Hammered on Huangshan, Cooked in Kochi
What makes a spa a spa? Strictly speaking, a spa has to have a thermal spring nearby which has healing properties. Or at least use products that are made with thermal spring water. These days anyone who employs a handful of masseuses and a shelf of essential oils will claim they run a spa. This is the first in a series of posts about my spa trek all over Asia.
Huangshan's beguiling serenity was destroyed by a massage nazi.
Nobody warned me about Yellow Mountain in the Anhui Province of China. No one said, "You will have to lug your suitcase uphill for two hours until you reach your hotel." Yes, you could have taken a sedan chair or have porters carry your luggage but you would be put to shame by the elderly locals who manouevred up the steep slopes without breaking a sweat. After we breathlessly deposited our bags at the hotel, we continued our trek upwards to the summit to take in the famed limestone wonderland. That took two hours and it was so strenuous that my roommate and I opted for some tender loving care at the hotel's massage centre. What a mistake. Instead of TLC I got the fists of fury. My stocky, steely faced masseuse pounded my back while excavating information about my job and what a massage like hers would cost in my home country. Was it my imagination or was the pounding getting harder as she talked about people who had left her big tips. I paid her 40 yuan more than I needed to but she practically scowled as I left for my bedroom, hobbling. Wham, bam, no thank you, ma'am.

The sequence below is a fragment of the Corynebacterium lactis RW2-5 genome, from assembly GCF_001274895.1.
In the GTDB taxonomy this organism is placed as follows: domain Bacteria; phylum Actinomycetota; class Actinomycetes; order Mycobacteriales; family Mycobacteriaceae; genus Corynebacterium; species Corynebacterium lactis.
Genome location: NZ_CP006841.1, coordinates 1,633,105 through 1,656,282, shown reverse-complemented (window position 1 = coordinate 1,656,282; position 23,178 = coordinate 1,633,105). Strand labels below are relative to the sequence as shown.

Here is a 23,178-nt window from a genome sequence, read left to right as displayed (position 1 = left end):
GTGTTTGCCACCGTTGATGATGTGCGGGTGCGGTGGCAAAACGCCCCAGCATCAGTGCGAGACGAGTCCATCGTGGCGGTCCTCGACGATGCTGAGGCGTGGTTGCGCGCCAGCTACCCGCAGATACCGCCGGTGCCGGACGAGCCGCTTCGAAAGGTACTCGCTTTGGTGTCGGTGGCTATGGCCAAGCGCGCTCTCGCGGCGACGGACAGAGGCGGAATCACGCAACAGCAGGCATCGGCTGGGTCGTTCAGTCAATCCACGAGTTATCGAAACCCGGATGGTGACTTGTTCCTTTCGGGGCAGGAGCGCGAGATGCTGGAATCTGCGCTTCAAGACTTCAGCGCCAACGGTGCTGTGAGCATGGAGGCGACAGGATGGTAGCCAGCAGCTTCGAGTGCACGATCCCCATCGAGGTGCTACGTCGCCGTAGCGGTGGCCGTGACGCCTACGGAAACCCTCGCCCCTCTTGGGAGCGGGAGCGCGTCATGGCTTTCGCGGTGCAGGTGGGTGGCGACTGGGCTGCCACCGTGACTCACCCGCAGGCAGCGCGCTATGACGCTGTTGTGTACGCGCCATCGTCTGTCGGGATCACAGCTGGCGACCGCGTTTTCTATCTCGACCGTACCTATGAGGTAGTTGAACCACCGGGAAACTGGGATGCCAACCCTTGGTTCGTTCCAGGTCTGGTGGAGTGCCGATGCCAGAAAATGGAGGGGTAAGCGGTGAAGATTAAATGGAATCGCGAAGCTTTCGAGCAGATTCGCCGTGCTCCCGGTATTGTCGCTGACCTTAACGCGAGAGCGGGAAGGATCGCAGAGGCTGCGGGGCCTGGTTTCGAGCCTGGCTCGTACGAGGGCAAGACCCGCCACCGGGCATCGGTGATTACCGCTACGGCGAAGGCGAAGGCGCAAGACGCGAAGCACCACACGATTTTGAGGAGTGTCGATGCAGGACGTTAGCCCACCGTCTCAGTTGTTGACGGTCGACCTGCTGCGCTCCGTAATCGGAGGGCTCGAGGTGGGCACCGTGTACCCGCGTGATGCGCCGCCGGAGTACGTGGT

The other place that should have a warning sign outside the door was a hotel basement spa in Kochi, India. It promised an ayurvedic massage with a steam bath. Lots of oil was slopped onto my body and this proceeded to flow onto the bare wooden surface that I lay on. This is the normal ayurvedic oil massage experience, but I could have done with a little more, erm, hand-holding. As the masseuse kneaded me I slid all over the bed and was only prevented from falling off it by the raised rim around the edges. I was like a fish on a greasy frying pan. What's more the masseuse had a corn on her thumb which I became well acquainted with throughout the kneading and I was only too glad to escape to the shower and steam room. But it was a case of jumping from the frying pan into the fire. The shower control was faulty so I had a scalding hot shower with dense steam followed by the nastiest shock. The wooden door, no doubt warped by the hot steam over the years was jammed. I could not open it and no amount of pounding on the door seemed to attract the attention of the masseuse who had evidently gone to man the front desk. Finally she returned to release me. As I was drying my hair she stuck out her calloused hand saying, "Tip, thank you". I felt like weeping.
Sucker punched yet again. Caught like a fish in Kochi's post-card perfect fishing nets, which incidentally were invented by the Chinese.
These have been the worst experiences I have had as a lifestyle writer reviewing spas for the past 20 years. It can only get better from here.
Kochi's grasping fishing nets were introduced by a Chinese explorer.